>>     Module attribute into its own namespace, [...]
>>       -- http://www.w3.org/TR/2006/WD-xhtml-role-20061113/
>> Why was this changed? Why can't other host languages use role="" in no
>> namespace?
> We have changed this back.

Thank you.

>> User Agent Conformance says:
>>     A conforming user agent MUST support all of the features required in
>>     this specification.
>> As far as I can tell, there are no features required in this
>> specification, and therefore UAs can do nothing or anything and still be
>> conforming. Or to put it in another way, it seems to be impossible to
>> write test cases against this specification, and therefore it's  
>> impossible
>> to prove non-conformance.
> There are no required features, you are correct.  We have removed the  
> section.


>> Compact URIs says:
>>     A CURIE is comprised of two components, a prefix and a reference.  
>> The
>>     prefix is separated from the reference by a colon (:). It is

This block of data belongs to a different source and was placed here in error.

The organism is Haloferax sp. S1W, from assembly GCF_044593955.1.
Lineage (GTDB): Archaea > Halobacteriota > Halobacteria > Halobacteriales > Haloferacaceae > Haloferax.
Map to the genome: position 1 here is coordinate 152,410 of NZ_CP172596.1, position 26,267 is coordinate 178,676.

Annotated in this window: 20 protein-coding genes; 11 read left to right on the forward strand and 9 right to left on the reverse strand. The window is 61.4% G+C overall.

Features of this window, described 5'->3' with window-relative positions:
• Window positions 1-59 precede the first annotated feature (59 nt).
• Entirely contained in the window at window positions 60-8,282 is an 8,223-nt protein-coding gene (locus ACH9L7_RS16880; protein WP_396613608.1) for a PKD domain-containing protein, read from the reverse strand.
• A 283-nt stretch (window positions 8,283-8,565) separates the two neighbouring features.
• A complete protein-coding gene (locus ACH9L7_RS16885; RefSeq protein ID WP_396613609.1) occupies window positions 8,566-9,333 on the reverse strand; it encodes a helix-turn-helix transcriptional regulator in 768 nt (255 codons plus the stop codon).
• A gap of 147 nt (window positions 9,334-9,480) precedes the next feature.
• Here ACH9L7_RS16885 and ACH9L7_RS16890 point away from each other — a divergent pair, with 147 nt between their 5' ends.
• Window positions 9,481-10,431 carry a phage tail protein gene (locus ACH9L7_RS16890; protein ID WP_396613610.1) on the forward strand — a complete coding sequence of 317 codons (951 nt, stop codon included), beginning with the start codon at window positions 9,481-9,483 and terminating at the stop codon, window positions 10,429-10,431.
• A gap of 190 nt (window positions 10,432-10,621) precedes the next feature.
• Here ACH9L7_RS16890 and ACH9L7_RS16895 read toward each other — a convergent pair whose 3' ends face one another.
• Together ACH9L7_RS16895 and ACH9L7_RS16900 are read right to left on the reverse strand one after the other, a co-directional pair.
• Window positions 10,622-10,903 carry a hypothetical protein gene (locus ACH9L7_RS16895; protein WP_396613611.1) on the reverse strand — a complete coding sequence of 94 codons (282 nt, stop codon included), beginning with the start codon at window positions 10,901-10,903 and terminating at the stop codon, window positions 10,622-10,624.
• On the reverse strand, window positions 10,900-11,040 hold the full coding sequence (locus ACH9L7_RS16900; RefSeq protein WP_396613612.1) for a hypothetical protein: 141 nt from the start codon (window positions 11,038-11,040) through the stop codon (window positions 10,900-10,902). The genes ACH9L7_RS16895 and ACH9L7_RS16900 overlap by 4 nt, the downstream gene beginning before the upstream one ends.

>> possible to
>>     omit the prefix, and make use of the default prefix. It is also  
>> possible
>>     to omit both the prefix and the colon, leaving just a reference.
>> This doesn't seem to match the production:
>>     curie       :=   [ prefix [ ':' ] ] reference
>> Shouldn't the production be:
>>     curie       :=   [ [ prefix ] ':' ] reference
>> ...to match the prose?
> Yes, and thanks for noticing.  However, we have removed the entire  
> section from
> the document in favor of referencing the CURIE spec.  We have taken the  
> liberty
> of adding the remainder of your comments on CURIEs to the collection of  
> comments
> on that document, and will respond to them in that context.

Thanks. I'll have a look at the new CURIE spec in due course.

>> The The XHTML Role Attribute section says: